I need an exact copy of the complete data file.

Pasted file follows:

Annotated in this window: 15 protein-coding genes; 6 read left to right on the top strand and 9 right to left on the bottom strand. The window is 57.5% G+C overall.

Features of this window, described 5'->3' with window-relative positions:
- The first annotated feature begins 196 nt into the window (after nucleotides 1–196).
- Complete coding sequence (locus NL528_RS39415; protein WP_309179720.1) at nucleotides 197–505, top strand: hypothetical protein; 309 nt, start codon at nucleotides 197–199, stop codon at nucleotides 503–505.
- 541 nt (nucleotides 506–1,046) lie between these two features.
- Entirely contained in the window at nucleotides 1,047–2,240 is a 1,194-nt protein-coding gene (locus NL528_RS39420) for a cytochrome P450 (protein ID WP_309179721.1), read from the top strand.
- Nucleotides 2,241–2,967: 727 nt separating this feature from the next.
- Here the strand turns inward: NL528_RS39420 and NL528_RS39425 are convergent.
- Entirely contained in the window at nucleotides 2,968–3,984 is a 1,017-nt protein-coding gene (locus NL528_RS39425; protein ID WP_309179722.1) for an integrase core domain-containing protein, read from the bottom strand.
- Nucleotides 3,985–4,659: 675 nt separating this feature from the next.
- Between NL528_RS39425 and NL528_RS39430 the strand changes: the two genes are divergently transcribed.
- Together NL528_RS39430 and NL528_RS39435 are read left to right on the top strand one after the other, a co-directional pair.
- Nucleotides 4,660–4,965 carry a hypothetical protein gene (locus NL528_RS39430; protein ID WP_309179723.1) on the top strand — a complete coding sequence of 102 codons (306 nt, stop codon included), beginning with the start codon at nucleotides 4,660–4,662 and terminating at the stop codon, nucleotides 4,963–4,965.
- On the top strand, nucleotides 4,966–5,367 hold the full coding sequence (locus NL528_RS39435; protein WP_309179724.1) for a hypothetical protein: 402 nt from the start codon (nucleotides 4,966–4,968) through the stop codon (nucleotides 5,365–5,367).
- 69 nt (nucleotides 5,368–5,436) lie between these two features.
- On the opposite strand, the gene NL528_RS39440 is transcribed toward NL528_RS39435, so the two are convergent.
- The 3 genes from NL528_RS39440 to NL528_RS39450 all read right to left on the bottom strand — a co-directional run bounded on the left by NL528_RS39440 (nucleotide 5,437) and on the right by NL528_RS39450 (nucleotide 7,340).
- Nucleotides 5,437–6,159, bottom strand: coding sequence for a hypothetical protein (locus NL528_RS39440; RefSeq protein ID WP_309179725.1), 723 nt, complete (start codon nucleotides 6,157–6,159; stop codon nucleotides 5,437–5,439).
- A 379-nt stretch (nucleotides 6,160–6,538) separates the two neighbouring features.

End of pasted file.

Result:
Annotated in this window: 15 protein-coding genes; 6 read left to right on the top strand and 9 right to left on the bottom strand. The window is 57.5% G+C overall.

Features of this window, described 5'->3' with window-relative positions:
- The first annotated feature begins 196 nt into the window (after nucleotides 1–196).
- Complete coding sequence (locus NL528_RS39415; protein WP_309179720.1) at nucleotides 197–505, top strand: hypothetical protein; 309 nt, start codon at nucleotides 197–199, stop codon at nucleotides 503–505.
- 541 nt (nucleotides 506–1,046) lie between these two features.
- Entirely contained in the window at nucleotides 1,047–2,240 is a 1,194-nt protein-coding gene (locus NL528_RS39420) for a cytochrome P450 (protein ID WP_309179721.1), read from the top strand.
- Nucleotides 2,241–2,967: 727 nt separating this feature from the next.
- Here the strand turns inward: NL528_RS39420 and NL528_RS39425 are convergent.
- Entirely contained in the window at nucleotides 2,968–3,984 is a 1,017-nt protein-coding gene (locus NL528_RS39425; protein ID WP_309179722.1) for an integrase core domain-containing protein, read from the bottom strand.
- Nucleotides 3,985–4,659: 675 nt separating this feature from the next.
- Between NL528_RS39425 and NL528_RS39430 the strand changes: the two genes are divergently transcribed.
- Together NL528_RS39430 and NL528_RS39435 are read left to right on the top strand one after the other, a co-directional pair.
- Nucleotides 4,660–4,965 carry a hypothetical protein gene (locus NL528_RS39430; protein ID WP_309179723.1) on the top strand — a complete coding sequence of 102 codons (306 nt, stop codon included), beginning with the start codon at nucleotides 4,660–4,662 and terminating at the stop codon, nucleotides 4,963–4,965.
- On the top strand, nucleotides 4,966–5,367 hold the full coding sequence (locus NL528_RS39435; protein WP_309179724.1) for a hypothetical protein: 402 nt from the start codon (nucleotides 4,966–4,968) through the stop codon (nucleotides 5,365–5,367).
- 69 nt (nucleotides 5,368–5,436) lie between these two features.
- On the opposite strand, the gene NL528_RS39440 is transcribed toward NL528_RS39435, so the two are convergent.
- The 3 genes from NL528_RS39440 to NL528_RS39450 all read right to left on the bottom strand — a co-directional run bounded on the left by NL528_RS39440 (nucleotide 5,437) and on the right by NL528_RS39450 (nucleotide 7,340).
- Nucleotides 5,437–6,159, bottom strand: coding sequence for a hypothetical protein (locus NL528_RS39440; RefSeq protein ID WP_309179725.1), 723 nt, complete (start codon nucleotides 6,157–6,159; stop codon nucleotides 5,437–5,439).
- A 379-nt stretch (nucleotides 6,160–6,538) separates the two neighbouring features.